Well, with all the recommendations following the first book in the library we got a good stack of authors in our HOD bookshelf: Hermann Hesse, Jorge Luis Borges and Douglas R. Hofstadter to name a few. A big Thanks goes to Hilbert - for sure the most literate blogger I am humbly following... Time to explore another shelf! What about going back to square one and putting a recommendation on the shelf for Malkuth? I.e. a finding a good starting point for adventures and explorations into the realm of the elementary world. I guess any book on fundamental concentration, visualization, and meditation exercises could go here? But really I would love to explore the story-side of the Tree of Life in the library first. So which great stories come to your mind that introduce the secrets of Malkuth to Neophytes or Adepts alike? The one that jumps to mine immediately is this one... A book that has opened a lot of doors for me and reveals a glimpse from where we stand in Malkuth at the dark light of the 32nd Path...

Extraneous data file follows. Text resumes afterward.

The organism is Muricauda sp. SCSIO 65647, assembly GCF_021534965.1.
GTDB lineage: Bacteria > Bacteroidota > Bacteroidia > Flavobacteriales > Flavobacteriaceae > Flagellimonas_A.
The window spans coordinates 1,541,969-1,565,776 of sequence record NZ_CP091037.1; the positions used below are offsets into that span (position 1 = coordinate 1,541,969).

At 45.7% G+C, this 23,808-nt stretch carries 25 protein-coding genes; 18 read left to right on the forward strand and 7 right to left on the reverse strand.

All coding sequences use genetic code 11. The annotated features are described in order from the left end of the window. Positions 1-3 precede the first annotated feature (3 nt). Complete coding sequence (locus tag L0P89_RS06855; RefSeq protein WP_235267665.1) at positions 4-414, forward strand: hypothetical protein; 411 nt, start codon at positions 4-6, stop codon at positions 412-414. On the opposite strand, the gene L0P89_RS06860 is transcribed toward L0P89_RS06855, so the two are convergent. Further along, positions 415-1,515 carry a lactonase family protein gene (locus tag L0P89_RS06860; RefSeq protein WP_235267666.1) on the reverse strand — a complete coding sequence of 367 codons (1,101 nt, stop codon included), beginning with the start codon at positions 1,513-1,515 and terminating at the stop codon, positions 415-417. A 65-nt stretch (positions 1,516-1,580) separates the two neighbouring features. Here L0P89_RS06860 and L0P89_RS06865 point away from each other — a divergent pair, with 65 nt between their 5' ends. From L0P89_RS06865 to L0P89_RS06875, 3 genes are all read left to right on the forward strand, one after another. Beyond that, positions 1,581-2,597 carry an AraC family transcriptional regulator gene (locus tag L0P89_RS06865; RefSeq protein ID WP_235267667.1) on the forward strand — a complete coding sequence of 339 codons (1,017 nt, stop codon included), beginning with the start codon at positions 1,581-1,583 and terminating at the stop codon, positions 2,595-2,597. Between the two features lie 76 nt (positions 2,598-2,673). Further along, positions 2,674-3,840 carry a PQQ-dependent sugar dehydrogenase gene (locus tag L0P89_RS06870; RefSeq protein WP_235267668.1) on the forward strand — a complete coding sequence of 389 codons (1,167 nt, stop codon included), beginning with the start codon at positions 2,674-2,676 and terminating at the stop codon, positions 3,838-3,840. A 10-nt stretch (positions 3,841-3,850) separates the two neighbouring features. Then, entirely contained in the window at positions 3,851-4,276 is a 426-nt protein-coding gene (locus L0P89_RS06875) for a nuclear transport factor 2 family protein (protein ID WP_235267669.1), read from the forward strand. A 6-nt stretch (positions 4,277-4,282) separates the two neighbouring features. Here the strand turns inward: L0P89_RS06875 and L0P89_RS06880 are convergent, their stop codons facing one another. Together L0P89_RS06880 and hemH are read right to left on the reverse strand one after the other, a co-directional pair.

Maria Szepes (December 14, 1908 – September 3 2007) was a Hungarian author and adept. Her explorations into Hermetic philosophy and practice are unique and highly remarkable. Given the difficult period during which she started out as a hermetic writer - the post WWII and communist area in the 1940s - the comparison to Franz Bardon comes to mind immediately. During their lifetimes both undertook daring projects to publish full study and training programs into Hermetic Adepthood at a time when most of Europe lay in ruins and activity of most lodges had come to a stall... Wether Bardon and Szepes personally knew each other remains unconfirmed yet is highly likely. Maria Szepes most famous novel next to her Raguel saga is The Red Lion. Maria Szepes wrote the entire book in a secret hiding place during WWII. The struggle of the book coming to life continued when it was first published in 1946 under pseudonym and was immediately banned by the communist government. However, over time it saw reprints and translations into many languages and ultimately became a worldwide bestseller as a seminal novel on occult initiation. The plot-line of the book is straight forward: in the 16th century the feeble sun of a miller, Hans Burger kills to get hold of the elixir of life. He drinks from it and his consciousness becomes immortal - spanning a bridge over the many times his body dies and is reborn thereafter. Thus the book follows Burger on his journey through many incarnations - each one being the direct effect of his previous actions and the next small ascent on the long and thorny ladder to awakening. Never before has the slow development of human qualities, consciousness and occult ascent been described so vividly and clear. Reading this book is the closest thing to doing your own reincarnation therapy - and a wonderful story to be reminded of what it means if the serpent bites its tail.